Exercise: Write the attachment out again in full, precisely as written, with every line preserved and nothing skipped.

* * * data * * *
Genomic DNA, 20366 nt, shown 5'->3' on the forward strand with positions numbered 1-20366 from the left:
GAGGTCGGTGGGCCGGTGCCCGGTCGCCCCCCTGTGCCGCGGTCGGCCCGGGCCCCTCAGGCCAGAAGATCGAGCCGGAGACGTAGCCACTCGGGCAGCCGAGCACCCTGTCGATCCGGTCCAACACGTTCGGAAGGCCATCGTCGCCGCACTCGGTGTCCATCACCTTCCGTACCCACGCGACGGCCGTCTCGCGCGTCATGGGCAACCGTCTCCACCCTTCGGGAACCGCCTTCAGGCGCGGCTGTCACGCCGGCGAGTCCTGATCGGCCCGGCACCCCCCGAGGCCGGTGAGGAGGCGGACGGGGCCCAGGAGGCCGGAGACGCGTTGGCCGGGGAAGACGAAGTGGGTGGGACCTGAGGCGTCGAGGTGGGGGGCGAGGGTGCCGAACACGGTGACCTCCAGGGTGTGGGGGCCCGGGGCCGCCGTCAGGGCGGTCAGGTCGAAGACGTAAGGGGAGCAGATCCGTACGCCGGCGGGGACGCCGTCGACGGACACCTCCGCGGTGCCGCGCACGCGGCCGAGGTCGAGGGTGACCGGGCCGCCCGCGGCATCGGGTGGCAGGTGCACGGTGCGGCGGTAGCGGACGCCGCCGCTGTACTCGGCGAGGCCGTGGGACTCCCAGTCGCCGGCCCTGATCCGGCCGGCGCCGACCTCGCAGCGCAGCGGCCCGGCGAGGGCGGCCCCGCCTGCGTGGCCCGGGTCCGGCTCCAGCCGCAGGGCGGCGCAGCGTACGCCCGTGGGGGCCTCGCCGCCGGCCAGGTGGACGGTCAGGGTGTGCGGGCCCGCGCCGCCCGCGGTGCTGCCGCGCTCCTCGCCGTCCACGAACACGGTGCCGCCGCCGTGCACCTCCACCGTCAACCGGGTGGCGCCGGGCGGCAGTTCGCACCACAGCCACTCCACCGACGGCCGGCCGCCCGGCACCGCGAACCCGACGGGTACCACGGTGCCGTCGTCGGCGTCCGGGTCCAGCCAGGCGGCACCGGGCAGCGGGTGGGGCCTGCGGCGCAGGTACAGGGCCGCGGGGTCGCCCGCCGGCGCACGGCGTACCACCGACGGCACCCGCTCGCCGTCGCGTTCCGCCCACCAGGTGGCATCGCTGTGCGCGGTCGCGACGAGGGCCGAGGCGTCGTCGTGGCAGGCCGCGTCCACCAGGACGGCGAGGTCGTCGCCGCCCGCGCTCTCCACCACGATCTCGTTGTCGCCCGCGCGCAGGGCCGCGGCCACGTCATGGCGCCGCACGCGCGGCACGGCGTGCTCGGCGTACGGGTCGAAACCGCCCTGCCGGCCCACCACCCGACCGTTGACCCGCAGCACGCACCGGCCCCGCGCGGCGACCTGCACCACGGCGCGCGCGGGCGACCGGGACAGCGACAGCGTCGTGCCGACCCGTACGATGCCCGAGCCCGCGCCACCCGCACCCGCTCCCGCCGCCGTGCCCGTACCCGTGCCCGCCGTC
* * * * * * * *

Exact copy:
Genomic DNA, 20366 nt, shown 5'->3' on the forward strand with positions numbered 1-20366 from the left:
GAGGTCGGTGGGCCGGTGCCCGGTCGCCCCCCTGTGCCGCGGTCGGCCCGGGCCCCTCAGGCCAGAAGATCGAGCCGGAGACGTAGCCACTCGGGCAGCCGAGCACCCTGTCGATCCGGTCCAACACGTTCGGAAGGCCATCGTCGCCGCACTCGGTGTCCATCACCTTCCGTACCCACGCGACGGCCGTCTCGCGCGTCATGGGCAACCGTCTCCACCCTTCGGGAACCGCCTTCAGGCGCGGCTGTCACGCCGGCGAGTCCTGATCGGCCCGGCACCCCCCGAGGCCGGTGAGGAGGCGGACGGGGCCCAGGAGGCCGGAGACGCGTTGGCCGGGGAAGACGAAGTGGGTGGGACCTGAGGCGTCGAGGTGGGGGGCGAGGGTGCCGAACACGGTGACCTCCAGGGTGTGGGGGCCCGGGGCCGCCGTCAGGGCGGTCAGGTCGAAGACGTAAGGGGAGCAGATCCGTACGCCGGCGGGGACGCCGTCGACGGACACCTCCGCGGTGCCGCGCACGCGGCCGAGGTCGAGGGTGACCGGGCCGCCCGCGGCATCGGGTGGCAGGTGCACGGTGCGGCGGTAGCGGACGCCGCCGCTGTACTCGGCGAGGCCGTGGGACTCCCAGTCGCCGGCCCTGATCCGGCCGGCGCCGACCTCGCAGCGCAGCGGCCCGGCGAGGGCGGCCCCGCCTGCGTGGCCCGGGTCCGGCTCCAGCCGCAGGGCGGCGCAGCGTACGCCCGTGGGGGCCTCGCCGCCGGCCAGGTGGACGGTCAGGGTGTGCGGGCCCGCGCCGCCCGCGGTGCTGCCGCGCTCCTCGCCGTCCACGAACACGGTGCCGCCGCCGTGCACCTCCACCGTCAACCGGGTGGCGCCGGGCGGCAGTTCGCACCACAGCCACTCCACCGACGGCCGGCCGCCCGGCACCGCGAACCCGACGGGTACCACGGTGCCGTCGTCGGCGTCCGGGTCCAGCCAGGCGGCACCGGGCAGCGGGTGGGGCCTGCGGCGCAGGTACAGGGCCGCGGGGTCGCCCGCCGGCGCACGGCGTACCACCGACGGCACCCGCTCGCCGTCGCGTTCCGCCCACCAGGTGGCATCGCTGTGCGCGGTCGCGACGAGGGCCGAGGCGTCGTCGTGGCAGGCCGCGTCCACCAGGACGGCGAGGTCGTCGCCGCCCGCGCTCTCCACCACGATCTCGTTGTCGCCCGCGCGCAGGGCCGCGGCCACGTCATGGCGCCGCACGCGCGGCACGGCGTGCTCGGCGTACGGGTCGAAACCGCCCTGCCGGCCCACCACCCGACCGTTGACCCGCAGCACGCACCGGCCCCGCGCGGCGACCTGCACCACGGCGCGCGCGGGCGACCGGGACAGCGACAGCGTCGTGCCGACCCGTACGATGCCCGAGCCCGCGCCACCCGCACCCGCTCCCGCCGCCGTGCCCGTACCCGTGCCCGCCGTC